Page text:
What Is White Cane Day? Oct. 15 Celebrates & Raises Awareness For The Blind Community
One of the biggest misconceptions about people who are visually impaired (and people with disabilities in general) is that they are totally dependent on others or incapable of taking care of themselves. Fortunately, there's a nationally recognized day especially reserved for breaking down that stereotype: White Cane Day, known more formally as National White Cane Safety Day.
Even though White Cane Day has been a national day of observance for the past 52 years, according to the National Federation of the Blind, not many people have actually heard of it or even know what a white cane is. The idea behind White Cane Day is to honor achievements within the blind community, as well as spread awareness about blindness and all levels of visual impairment or low vision. According to World Health Organization, around 285 million people around the world have visual impairment, a figure which includes 39 million people who are blind. That's a lot of people.
Another part of White Cane Day's mission is to educate people who may think of the white cane as a hindrance for those who are visually impaired, because many blind people consider it actually quite the contrary. Much like the way wheelchairs provide freedom and mobile transportation for people who need them, the white cane allows people who are blind to be more independent in their everyday lives.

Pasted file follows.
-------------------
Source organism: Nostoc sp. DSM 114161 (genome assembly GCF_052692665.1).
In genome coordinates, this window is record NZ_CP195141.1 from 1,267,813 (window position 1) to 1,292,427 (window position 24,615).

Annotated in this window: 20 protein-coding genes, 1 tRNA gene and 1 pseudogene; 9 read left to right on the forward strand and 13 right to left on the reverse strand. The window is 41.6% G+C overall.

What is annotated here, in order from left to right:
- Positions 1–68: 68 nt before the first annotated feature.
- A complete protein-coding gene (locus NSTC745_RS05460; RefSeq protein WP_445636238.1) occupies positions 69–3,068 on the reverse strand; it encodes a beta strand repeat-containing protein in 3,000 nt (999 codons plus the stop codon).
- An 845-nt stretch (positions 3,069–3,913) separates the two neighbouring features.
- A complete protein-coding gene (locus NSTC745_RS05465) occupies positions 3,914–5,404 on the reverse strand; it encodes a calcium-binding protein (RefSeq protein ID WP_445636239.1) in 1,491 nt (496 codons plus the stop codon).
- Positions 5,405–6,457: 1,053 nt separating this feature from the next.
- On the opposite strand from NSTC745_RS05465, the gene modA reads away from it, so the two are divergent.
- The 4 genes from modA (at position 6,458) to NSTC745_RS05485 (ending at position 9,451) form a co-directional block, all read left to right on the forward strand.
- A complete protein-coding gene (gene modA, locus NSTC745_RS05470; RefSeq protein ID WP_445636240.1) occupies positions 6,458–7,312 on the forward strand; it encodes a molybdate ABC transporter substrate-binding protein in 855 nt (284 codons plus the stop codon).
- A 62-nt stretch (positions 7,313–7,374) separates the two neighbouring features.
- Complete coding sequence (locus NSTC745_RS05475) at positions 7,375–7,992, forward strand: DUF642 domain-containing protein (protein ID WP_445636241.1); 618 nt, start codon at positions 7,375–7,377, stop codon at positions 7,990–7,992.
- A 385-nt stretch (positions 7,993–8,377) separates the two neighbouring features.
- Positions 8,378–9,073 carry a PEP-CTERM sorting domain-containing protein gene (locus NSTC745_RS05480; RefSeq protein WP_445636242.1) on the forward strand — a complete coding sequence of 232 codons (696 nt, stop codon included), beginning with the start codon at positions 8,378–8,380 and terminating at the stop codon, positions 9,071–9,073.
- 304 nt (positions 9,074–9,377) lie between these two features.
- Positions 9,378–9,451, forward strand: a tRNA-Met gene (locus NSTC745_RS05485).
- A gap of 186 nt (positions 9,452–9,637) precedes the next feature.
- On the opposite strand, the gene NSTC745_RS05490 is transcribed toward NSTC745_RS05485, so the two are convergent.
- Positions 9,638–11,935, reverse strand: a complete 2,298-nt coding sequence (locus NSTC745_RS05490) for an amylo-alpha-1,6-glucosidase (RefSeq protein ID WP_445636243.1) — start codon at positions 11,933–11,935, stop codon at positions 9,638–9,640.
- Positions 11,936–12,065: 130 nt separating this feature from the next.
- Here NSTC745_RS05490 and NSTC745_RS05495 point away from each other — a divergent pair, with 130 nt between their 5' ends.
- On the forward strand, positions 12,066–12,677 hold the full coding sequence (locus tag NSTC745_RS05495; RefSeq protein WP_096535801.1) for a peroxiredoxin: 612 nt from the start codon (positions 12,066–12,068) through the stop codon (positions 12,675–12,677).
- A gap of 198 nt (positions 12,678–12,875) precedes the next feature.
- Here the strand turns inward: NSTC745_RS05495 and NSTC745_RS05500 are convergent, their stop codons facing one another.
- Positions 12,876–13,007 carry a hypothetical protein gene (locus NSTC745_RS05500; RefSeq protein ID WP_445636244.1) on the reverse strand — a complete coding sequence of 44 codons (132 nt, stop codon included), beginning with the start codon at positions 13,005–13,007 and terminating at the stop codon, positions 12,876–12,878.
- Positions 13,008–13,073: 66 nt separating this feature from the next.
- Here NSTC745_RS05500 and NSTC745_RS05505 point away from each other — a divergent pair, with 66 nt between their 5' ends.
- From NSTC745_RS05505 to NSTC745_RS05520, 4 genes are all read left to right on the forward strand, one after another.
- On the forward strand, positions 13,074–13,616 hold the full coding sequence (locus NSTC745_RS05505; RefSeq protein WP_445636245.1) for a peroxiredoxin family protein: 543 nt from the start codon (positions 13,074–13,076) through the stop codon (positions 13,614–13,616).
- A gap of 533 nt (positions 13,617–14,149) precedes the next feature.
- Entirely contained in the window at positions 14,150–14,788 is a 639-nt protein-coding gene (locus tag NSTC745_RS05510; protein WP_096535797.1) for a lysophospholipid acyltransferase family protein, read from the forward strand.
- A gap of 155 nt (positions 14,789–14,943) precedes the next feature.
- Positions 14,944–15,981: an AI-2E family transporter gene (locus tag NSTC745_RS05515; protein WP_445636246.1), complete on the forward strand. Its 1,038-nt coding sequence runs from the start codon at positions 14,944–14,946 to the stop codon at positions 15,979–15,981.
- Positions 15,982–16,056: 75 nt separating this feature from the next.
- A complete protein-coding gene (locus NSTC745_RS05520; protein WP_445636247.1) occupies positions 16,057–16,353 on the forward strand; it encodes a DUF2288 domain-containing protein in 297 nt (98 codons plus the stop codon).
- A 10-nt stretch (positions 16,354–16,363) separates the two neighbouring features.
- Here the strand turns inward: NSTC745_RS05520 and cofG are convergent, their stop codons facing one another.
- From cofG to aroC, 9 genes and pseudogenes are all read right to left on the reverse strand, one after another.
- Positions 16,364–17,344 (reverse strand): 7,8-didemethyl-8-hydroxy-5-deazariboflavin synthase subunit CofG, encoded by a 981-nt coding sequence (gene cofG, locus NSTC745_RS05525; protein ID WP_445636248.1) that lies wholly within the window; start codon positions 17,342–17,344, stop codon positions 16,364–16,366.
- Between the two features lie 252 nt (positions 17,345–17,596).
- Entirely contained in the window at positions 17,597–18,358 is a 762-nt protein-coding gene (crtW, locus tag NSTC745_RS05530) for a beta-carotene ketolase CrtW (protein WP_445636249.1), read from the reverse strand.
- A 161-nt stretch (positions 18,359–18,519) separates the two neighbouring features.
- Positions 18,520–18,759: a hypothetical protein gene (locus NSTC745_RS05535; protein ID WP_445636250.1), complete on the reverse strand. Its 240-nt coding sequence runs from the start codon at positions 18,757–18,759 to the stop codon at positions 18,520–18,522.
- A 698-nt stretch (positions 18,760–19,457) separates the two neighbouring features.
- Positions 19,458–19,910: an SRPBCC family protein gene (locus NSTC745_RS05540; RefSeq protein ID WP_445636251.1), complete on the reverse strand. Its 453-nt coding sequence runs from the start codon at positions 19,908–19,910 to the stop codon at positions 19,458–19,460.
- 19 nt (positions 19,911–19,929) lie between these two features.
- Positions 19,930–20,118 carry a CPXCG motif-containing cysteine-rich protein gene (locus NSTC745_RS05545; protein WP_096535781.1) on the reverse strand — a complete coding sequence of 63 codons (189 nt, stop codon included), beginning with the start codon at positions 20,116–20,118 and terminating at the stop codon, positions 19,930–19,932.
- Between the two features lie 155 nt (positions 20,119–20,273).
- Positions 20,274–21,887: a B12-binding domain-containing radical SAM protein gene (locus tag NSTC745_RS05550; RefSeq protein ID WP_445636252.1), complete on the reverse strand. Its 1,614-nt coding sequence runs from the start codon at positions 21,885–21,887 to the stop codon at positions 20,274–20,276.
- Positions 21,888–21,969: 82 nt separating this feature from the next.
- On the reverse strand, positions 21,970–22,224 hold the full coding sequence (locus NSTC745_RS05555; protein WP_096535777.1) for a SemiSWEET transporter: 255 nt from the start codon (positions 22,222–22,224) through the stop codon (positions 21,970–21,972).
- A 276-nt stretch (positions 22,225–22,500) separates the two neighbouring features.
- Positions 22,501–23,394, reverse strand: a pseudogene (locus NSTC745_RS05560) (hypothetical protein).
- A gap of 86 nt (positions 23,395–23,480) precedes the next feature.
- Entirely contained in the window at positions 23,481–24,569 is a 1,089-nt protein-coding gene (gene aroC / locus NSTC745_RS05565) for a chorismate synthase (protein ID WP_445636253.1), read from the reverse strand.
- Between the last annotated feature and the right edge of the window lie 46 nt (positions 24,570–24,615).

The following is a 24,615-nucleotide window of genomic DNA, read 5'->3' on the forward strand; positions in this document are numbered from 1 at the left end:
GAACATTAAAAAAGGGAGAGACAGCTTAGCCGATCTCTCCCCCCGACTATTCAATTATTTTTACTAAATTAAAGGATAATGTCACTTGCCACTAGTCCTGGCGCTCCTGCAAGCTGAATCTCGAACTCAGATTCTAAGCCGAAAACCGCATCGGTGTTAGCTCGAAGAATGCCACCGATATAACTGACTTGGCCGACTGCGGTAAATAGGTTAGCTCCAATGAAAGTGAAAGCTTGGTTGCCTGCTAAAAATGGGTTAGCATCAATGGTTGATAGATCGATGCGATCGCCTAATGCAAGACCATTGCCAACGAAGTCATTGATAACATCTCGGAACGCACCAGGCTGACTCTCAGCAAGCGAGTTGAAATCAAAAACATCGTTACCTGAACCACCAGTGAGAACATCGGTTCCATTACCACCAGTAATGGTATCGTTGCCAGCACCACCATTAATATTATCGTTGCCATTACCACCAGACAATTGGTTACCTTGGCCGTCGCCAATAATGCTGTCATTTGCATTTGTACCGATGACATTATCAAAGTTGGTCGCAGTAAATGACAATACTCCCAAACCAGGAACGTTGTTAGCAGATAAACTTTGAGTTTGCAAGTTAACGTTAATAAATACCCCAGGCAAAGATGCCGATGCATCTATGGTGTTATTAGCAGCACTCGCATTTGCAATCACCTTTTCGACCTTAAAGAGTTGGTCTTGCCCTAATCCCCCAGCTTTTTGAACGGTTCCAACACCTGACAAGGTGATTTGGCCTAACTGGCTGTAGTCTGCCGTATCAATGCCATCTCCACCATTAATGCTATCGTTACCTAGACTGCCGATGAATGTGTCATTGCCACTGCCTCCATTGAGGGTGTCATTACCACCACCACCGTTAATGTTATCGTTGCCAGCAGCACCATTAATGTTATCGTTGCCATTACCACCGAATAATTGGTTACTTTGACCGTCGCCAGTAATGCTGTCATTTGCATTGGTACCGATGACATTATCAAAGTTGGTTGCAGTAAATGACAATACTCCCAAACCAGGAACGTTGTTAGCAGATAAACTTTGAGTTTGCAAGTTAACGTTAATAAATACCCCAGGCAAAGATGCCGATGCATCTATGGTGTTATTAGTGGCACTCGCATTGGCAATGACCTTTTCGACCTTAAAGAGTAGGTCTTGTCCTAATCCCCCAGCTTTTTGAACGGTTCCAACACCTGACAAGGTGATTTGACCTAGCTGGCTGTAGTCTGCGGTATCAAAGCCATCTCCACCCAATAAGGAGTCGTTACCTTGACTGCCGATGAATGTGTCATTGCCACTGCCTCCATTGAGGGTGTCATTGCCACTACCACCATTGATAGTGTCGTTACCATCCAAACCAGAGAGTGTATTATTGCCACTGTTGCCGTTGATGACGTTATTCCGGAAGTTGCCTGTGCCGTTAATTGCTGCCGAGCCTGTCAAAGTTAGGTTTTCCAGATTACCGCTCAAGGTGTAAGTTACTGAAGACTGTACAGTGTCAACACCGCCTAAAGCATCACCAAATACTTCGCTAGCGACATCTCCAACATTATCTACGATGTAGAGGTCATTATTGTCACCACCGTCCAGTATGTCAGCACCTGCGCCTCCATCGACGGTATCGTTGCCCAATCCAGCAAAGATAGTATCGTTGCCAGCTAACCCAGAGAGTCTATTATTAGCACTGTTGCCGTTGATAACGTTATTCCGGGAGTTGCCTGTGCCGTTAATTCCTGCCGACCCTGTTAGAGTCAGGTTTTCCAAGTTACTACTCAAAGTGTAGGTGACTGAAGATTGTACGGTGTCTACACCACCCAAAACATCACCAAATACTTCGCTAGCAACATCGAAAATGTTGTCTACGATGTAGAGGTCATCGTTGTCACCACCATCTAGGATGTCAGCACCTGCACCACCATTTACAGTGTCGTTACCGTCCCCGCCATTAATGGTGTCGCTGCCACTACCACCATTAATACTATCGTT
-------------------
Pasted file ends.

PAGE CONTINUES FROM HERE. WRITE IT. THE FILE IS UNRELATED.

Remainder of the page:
Although White Cane Day is technically on Oct. 15, there have been related activities and events taking place all over the nation throughout the entire week. For instance, on Oct. 13, an elementary school in Washington state hosted sports games that kids who are visually impaired could participate in. Other activities people have organized include walks, educational sessions, and even music videos, like this one by Anne Tello:
In 2011, President Barack Obama also designated White Cane Day as Blind Americans Equality Day, a very official reminder that people who are blind not only have been contributing to society since the beginning of time, but also deserve just as much equal opportunity and respect as the next person. It's also one of several ways Obama has supported people with disabilities like myself, and one of the many reasons why I'm going to miss having him as our president.
While there have been many famous blind people, from activist Helen Keller to musician Stevie Wonder, White Cane Day puts an emphasis on the fact that every blind person has as much potential as anyone else. Society has a responsibility of making education, jobs, and other resources accessible to everyone, regardless of who they are. Even though we have a long way to go before stigma surrounding blindness and other disabilities is eliminated, having a day of observance like White Cane Day is a step toward the right direction.